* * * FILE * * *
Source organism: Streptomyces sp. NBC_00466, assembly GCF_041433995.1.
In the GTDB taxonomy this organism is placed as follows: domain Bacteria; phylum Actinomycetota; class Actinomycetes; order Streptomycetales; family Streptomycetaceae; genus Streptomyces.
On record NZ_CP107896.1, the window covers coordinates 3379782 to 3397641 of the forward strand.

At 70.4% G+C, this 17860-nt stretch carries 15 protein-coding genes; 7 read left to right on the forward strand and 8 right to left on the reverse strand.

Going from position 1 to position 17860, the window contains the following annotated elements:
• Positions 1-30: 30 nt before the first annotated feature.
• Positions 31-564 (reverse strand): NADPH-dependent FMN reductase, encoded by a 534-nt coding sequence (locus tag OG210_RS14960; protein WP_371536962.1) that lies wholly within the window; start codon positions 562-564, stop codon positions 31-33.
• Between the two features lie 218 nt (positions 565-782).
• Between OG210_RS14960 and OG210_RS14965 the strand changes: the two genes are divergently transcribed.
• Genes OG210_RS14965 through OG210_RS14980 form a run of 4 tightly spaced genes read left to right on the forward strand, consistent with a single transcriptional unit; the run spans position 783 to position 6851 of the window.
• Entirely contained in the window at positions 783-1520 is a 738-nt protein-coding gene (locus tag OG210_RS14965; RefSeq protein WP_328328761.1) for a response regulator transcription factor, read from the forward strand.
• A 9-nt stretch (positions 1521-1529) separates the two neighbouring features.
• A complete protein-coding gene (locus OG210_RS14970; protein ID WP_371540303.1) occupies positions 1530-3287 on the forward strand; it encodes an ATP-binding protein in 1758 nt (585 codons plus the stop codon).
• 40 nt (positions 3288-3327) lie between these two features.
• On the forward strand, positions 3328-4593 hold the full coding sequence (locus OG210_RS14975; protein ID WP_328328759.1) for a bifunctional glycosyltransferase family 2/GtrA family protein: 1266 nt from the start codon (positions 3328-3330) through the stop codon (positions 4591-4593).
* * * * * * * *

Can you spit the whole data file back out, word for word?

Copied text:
Source organism: Streptomyces sp. NBC_00466, assembly GCF_041433995.1.
In the GTDB taxonomy this organism is placed as follows: domain Bacteria; phylum Actinomycetota; class Actinomycetes; order Streptomycetales; family Streptomycetaceae; genus Streptomyces.
On record NZ_CP107896.1, the window covers coordinates 3379782 to 3397641 of the forward strand.

At 70.4% G+C, this 17860-nt stretch carries 15 protein-coding genes; 7 read left to right on the forward strand and 8 right to left on the reverse strand.

Going from position 1 to position 17860, the window contains the following annotated elements:
• Positions 1-30: 30 nt before the first annotated feature.
• Positions 31-564 (reverse strand): NADPH-dependent FMN reductase, encoded by a 534-nt coding sequence (locus tag OG210_RS14960; protein WP_371536962.1) that lies wholly within the window; start codon positions 562-564, stop codon positions 31-33.
• Between the two features lie 218 nt (positions 565-782).
• Between OG210_RS14960 and OG210_RS14965 the strand changes: the two genes are divergently transcribed.
• Genes OG210_RS14965 through OG210_RS14980 form a run of 4 tightly spaced genes read left to right on the forward strand, consistent with a single transcriptional unit; the run spans position 783 to position 6851 of the window.
• Entirely contained in the window at positions 783-1520 is a 738-nt protein-coding gene (locus tag OG210_RS14965; RefSeq protein WP_328328761.1) for a response regulator transcription factor, read from the forward strand.
• A 9-nt stretch (positions 1521-1529) separates the two neighbouring features.
• A complete protein-coding gene (locus OG210_RS14970; protein ID WP_371540303.1) occupies positions 1530-3287 on the forward strand; it encodes an ATP-binding protein in 1758 nt (585 codons plus the stop codon).
• 40 nt (positions 3288-3327) lie between these two features.
• On the forward strand, positions 3328-4593 hold the full coding sequence (locus OG210_RS14975; protein ID WP_328328759.1) for a bifunctional glycosyltransferase family 2/GtrA family protein: 1266 nt from the start codon (positions 3328-3330) through the stop codon (positions 4591-4593).